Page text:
In an explosive year of growth for online sales, Whitebox has been riding the wave.
The Baltimore-based Whitebox, with its unusual business model providing a range of logistics and e-commerce services to brands, in September closed on an $18 million Series B financing round, following its Series A round of $5 million in 2019, and a $2.6 million seed round in 2017.
Last August, Whitebox moved into a new 365,000-square-foot headquarters in Baltimore, on the site of a former Under Armour distribution center. It’s more than eight times the size of Whitebox’s former headquarters, and houses corporate functions and fulfillment operations.
And just last week, the company opened a 350,528-square-foot distribution center in north Las Vegas, replacing an 81,000-square-foot facility in Nevada. There is also a distribution center in Memphis.
“We are shipping hundreds of thousands of orders on a monthly basis. We are still a small company, with 150 employees, but growing very fast,” said Marcus Startzel, chief executive officer of Whitebox.
For its brand clients, the seven-year-old Whitebox will ship both direct-to-consumer and business-to-business; handle customer service issues, and provide data and demographic insights on how their brand clients’ products are performing — where and what items are selling best, by stockkeeping unit, by marketplace and by geography. Direct-to-consumer shipments grew 300 percent in the first half of this year, the company said.
Whitebox also analyzes customer acquisition costs, the effects of couponing, and what other products customers are purchasing. “A lot of that information is actually surfaced in our dashboard in real time, where clients log in,” Startzel said.
In addition, Whitebox helps brands establish web sites, or sites on marketplaces like costco.com, Amazon, eBay or walmart.com, with such issues as pricing, packaging and promotions, and advises on what marketplace might be best suited for a particular brand. Each marketplace has its own shipping requirements, fee structures, procedures and charges for failing to meet certain requirements.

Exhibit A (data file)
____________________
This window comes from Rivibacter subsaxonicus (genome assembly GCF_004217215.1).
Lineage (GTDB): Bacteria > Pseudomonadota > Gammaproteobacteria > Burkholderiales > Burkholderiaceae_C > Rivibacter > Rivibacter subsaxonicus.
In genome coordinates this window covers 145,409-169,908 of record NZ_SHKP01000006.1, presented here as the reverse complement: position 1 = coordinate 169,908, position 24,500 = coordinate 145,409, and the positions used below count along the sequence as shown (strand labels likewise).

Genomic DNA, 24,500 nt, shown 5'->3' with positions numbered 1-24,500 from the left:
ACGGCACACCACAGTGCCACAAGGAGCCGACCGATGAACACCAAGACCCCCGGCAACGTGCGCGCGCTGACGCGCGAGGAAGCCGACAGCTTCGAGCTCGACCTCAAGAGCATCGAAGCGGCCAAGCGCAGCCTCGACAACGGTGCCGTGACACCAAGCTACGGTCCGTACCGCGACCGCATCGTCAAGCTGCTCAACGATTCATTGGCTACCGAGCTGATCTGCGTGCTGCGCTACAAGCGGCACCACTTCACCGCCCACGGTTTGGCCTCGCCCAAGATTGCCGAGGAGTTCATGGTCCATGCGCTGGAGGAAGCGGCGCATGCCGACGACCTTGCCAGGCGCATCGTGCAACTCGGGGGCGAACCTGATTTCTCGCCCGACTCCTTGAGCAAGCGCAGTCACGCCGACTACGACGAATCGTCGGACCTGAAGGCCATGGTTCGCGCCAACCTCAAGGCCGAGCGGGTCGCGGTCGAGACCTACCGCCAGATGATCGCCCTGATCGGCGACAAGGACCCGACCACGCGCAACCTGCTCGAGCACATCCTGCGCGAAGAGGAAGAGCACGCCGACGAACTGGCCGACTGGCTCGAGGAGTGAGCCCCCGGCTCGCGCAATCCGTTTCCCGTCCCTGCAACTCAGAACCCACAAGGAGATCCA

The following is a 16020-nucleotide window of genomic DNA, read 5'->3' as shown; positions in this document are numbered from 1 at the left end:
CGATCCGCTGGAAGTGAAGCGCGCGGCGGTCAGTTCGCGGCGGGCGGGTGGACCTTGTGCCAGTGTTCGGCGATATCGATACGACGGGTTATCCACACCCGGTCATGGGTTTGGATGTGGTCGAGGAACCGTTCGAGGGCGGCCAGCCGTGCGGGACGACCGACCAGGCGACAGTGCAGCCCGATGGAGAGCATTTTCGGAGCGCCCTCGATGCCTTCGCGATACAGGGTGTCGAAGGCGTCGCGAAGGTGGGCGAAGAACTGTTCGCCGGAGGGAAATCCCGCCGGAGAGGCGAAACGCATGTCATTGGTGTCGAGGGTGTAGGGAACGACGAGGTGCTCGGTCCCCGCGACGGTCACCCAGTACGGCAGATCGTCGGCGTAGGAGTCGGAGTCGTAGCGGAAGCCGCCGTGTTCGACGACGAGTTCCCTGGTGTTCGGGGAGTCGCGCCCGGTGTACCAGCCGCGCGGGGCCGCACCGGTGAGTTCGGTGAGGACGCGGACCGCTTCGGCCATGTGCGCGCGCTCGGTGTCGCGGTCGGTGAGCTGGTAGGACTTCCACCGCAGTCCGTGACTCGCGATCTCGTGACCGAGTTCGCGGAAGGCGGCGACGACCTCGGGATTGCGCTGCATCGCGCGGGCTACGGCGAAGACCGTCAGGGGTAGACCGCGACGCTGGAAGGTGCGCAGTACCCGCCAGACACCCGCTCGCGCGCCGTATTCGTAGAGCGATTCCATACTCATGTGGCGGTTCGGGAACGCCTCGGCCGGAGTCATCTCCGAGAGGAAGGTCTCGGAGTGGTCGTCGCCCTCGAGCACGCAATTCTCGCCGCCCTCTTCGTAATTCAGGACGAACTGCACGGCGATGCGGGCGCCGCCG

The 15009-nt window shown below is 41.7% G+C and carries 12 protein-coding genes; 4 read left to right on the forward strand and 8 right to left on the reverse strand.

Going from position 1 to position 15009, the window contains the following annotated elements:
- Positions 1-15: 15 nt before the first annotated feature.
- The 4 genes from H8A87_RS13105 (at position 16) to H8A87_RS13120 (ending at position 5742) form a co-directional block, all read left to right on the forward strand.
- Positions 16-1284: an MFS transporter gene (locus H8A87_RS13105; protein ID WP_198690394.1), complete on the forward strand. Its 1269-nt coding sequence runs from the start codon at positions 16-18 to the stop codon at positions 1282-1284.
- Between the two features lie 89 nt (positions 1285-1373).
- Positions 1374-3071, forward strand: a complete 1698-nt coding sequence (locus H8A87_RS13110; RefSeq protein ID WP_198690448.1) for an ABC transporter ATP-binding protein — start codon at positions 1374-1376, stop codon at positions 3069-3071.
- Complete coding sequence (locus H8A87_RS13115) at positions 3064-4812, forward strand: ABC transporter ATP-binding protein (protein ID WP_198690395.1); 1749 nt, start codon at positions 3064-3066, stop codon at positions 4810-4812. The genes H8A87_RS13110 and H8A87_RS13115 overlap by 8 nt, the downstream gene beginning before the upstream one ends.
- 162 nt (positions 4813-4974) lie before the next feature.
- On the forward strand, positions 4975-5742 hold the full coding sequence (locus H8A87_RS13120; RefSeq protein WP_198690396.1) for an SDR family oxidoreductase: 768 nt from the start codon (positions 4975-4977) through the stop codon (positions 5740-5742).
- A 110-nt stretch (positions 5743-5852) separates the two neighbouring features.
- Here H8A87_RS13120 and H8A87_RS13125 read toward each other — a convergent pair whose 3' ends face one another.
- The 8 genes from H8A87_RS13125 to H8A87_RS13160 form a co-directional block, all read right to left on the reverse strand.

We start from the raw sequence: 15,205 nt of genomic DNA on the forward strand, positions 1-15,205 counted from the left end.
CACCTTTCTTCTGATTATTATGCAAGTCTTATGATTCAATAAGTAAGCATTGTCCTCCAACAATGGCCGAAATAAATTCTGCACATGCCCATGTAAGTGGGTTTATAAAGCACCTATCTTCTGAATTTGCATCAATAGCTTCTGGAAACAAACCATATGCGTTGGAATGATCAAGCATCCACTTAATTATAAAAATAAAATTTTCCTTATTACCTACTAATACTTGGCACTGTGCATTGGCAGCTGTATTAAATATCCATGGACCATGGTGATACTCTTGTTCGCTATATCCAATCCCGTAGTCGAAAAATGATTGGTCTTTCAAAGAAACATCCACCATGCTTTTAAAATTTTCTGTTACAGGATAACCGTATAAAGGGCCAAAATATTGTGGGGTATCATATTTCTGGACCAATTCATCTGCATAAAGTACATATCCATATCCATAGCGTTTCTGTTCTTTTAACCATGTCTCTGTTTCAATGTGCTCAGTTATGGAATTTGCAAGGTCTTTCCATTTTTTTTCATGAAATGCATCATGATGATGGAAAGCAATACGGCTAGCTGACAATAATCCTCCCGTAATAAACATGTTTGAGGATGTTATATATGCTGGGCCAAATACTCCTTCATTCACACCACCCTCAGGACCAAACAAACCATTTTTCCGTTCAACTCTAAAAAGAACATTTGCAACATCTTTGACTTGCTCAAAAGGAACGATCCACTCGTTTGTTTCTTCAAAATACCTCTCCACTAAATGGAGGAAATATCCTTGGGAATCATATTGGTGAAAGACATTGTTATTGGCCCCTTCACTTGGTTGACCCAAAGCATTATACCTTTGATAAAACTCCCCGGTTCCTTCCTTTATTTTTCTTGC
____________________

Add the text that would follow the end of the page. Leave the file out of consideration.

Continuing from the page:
“There are a lot of decisions along the way, on the marketing and sales side. You’ve got to think about product selection first. Then you have to think about pricing,” Startzel explained. “You have to compete with resellers. A lot of distributors sell on Amazon as well. Then you just have the continuing optimizing of ads and content. Amazon advertising can be extraordinary profitable, and doing it well can drive a lot of great sales.
“To be able to have a seller account on Amazon, there are a ton of different policies and requirements, and depending on category, there could be more stringent oversight, such as with health and beauty ingredients and claims. There are a number of product-related hoops you have to go through, stringent requirements to fulfill orders, and meeting delivery promises.
“Walmart.com is a completely different marketplace with completely different dynamics,” Startzel added. “The way they present the listing to customers is much different. It’s a different discovery challenge on Walmart. Amazon is quicker at turnaround on listing changes and items. Walmart takes a little longer to correct or update things.
“There are a lot of rules and a lot of nuances that can trip you up with working with the marketplaces, but once you are good at it and understand the right process and have the tools and tech to update and maintain, you can have a robust business.”
Considering its wide range of services, the Whitebox business model seems unusual. But Startzel puts it plain and simple: “We’re an end-to-end e-commerce technology partner to take products from factory floor to front door.”
He said the company has more than 100 “active” clients, ranging from Starbucks and Super Coffee to French’s Mustard, Chicobag for environmentally friendly reusable bags and face masks, and Skinny Girl low-calorie cocktails. No fashion apparel brands were cited.
Clients attained this year include Wldkat skin care, which is advertised as clean, vegan and cruelty free, and Pangea organic skin care.
“When we work with a brand very commonly we are fulfilling orders taken through Amazon (and other marketplaces) for them and also fulfilling orders from their own web sites,” noted Startzel. Even as a small company, Whitebox would help relieve some of the backup of order fulfillment and delivery delays due to the perpetually rising volume of online orders as consumer behavior shifts to web sites and away from physical stores.
Whitebox was founded in 2013 by Rob Wray. The idea for the company came to Wray when he was running Mp3Car, an e-commerce site for niche electronic parts. The name Whitebox is a play on the term “white glove service” and receiving e-commerce orders in a box. Startzel, a former submarine officer who once worked for Ross Perot, AppNexus, Millennial Media and at Advertising.com, acknowledged there are a lot of companies that help brands manage their business on Amazon, though he said few expand out to multiple marketplaces. He also acknowledged there are many companies handling fulfillment for brands, but he said Whitebox is different in that it’s involved in getting products to consumers as well as to wholesale accounts.
“The most powerful part of our platform is that decision-making capability to guide a brand,” Startzel said. “Managing their offerings on marketplaces, direct-to-consumer and wholesale fulfillment, and staying in stock regardless of the marketplace, is all very challenging.”